Monroe catches rare UM century mark

His 106 receiving yards most for Terp since 1997

Maryland notebook

College Football

October 18, 2002|By Christian Ewell | Christian Ewell,SUN STAFF

COLLEGE PARK - The short prospectus on Scooter Monroe in Maryland's football media guide is decorated with words for players damned with faint praise like "big-play type" or "outstanding potential."

Since coming here from John Carroll in Harford County in 1999, much of Monroe's workaday college seasons have been spent as a "big-play type" as opposed to an actual playmaker.

That changed last night, when the senior provided the Terps' first 100-yard receiving night in his time in College Park, during a 34-10 win over Georgia Tech. Monroe ended up with 106 yards on five catches, the first Maryland receiver to surpass the century mark since Jason Hatala's 129-yard performance against Duke on Oct. 4, 1997.

"This is hard to believe," Monroe said of the program's lapse in that distinction. He pointed to high school for the last game like that for him. In a game wherein Scott McBrien averaged more than 10 yards a pass attempt, Monroe said, "Scott threw good balls and we made plays."

"Scooter has played well all year," Maryland coach Ralph Friedgen said. "He's just a real team player. He'd hyperextended his elbow on Tuesday, and he played tonight like nothing happened."

Monroe got loose on the left sideline against Tech cornerback Jonathan Cox and hauled a 34-yard pass from McBrien on the team's third play from scrimmage. That set up the team's first points.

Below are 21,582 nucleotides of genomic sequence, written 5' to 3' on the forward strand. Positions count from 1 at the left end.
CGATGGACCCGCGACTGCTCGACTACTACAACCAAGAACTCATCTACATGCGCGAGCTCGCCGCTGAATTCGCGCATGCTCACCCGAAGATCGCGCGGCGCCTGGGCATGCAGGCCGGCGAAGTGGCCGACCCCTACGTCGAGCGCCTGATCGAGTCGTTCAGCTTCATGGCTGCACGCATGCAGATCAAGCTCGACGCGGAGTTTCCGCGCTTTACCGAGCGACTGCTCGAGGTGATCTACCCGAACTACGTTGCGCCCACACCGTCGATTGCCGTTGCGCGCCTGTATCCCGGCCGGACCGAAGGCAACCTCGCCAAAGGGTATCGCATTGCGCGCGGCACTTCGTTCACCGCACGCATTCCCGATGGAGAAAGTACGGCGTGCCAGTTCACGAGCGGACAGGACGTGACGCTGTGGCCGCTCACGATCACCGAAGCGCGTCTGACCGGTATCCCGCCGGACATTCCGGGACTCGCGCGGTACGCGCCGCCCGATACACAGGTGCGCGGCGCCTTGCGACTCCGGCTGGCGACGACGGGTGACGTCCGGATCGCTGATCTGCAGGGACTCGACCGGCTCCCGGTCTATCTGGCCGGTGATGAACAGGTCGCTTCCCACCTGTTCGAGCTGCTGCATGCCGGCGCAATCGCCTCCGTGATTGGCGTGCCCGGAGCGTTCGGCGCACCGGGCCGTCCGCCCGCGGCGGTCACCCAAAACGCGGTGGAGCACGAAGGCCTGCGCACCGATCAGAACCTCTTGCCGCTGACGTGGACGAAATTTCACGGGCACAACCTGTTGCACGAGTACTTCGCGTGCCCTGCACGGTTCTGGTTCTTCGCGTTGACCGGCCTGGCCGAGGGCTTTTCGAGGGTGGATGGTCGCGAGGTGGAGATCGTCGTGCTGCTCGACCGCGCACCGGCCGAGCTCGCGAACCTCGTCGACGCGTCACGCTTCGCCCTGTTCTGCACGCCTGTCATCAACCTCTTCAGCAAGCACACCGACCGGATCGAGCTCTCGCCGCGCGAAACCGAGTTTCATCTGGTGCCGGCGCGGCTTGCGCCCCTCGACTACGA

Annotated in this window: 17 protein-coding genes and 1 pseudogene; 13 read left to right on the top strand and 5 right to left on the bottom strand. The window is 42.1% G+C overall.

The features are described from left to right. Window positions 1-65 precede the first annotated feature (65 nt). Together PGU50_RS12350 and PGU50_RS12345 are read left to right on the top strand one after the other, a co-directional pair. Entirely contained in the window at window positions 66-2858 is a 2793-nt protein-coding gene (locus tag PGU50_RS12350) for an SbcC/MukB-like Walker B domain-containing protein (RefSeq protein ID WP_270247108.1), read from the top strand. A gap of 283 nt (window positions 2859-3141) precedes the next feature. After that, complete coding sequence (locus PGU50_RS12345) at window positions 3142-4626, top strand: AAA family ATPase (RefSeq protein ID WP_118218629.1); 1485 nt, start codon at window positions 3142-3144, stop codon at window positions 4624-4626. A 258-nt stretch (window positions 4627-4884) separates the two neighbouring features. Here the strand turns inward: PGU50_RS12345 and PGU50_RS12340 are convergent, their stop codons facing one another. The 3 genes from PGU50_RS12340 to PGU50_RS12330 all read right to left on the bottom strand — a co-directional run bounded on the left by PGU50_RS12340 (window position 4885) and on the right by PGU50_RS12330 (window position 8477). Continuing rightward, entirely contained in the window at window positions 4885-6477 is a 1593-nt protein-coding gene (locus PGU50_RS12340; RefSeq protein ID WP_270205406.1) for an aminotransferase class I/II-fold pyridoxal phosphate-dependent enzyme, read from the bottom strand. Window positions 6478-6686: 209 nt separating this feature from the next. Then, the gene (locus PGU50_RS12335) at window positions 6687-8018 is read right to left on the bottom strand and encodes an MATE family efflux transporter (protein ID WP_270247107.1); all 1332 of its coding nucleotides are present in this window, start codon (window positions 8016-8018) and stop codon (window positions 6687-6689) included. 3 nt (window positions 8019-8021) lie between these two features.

After totaling 54 yards on three catches in the first half, he collected nearly as many in the team's second drive of the second half. At that point, he took catches of 22 yards and 30 yards - the latter he took to the Tech 13 and the Terps went on to effectively end the game at 20-3 near the end of the third quarter.

"Today he just had a breakout performance," McBrien said. "I knew it was coming."

Secondary comes through

Georgia Tech's 305-yard passing figure almost points an accusing finger at the Maryland defensive backs, who have gotten more than enough of that.

But nearly two-thirds of that total came in the final quarter.

Otherwise, the Terp buzzed around the ball as Georgia Tech passes went to the ground after getting knocked or jarred into the turf.

"The secondary is like a microcosm of the whole team," cornerback Domonique Foxworth said after making 10 tackles and returning a fumble 12 yards for a fourth-quarter touchdown. "As we get better, the whole team gets better."

Madieu Williams stood out, also making 10 tackles, in addition to four pass deflections.

"I don't think there's a better free safety than Madieu Williams," Friedgen said.

Heightened sense of alert

Security around Byrd Stadium was tighter than usual for last night's game, which drew only 41,766, in what University of Maryland public safety spokesman Maj. Paul Dillon referred to as a "heightened sense of alert."

Amid concern about the sniper shootings around the Capitol region, police were deliberately vague about the size or the methods of the force near the stadium, but did say that it would have an increased presence and increased patrols.

Henderson repeats

Maryland linebacker E.J. Henderson, one of the three finalists for last year's Butkus Award, was named as one of the semifinalists for this year's award.

Henderson, a senior and Aberdeen native, has made 73 tackles over six games to merit consideration for the award, given to the nation's top college linebacker.

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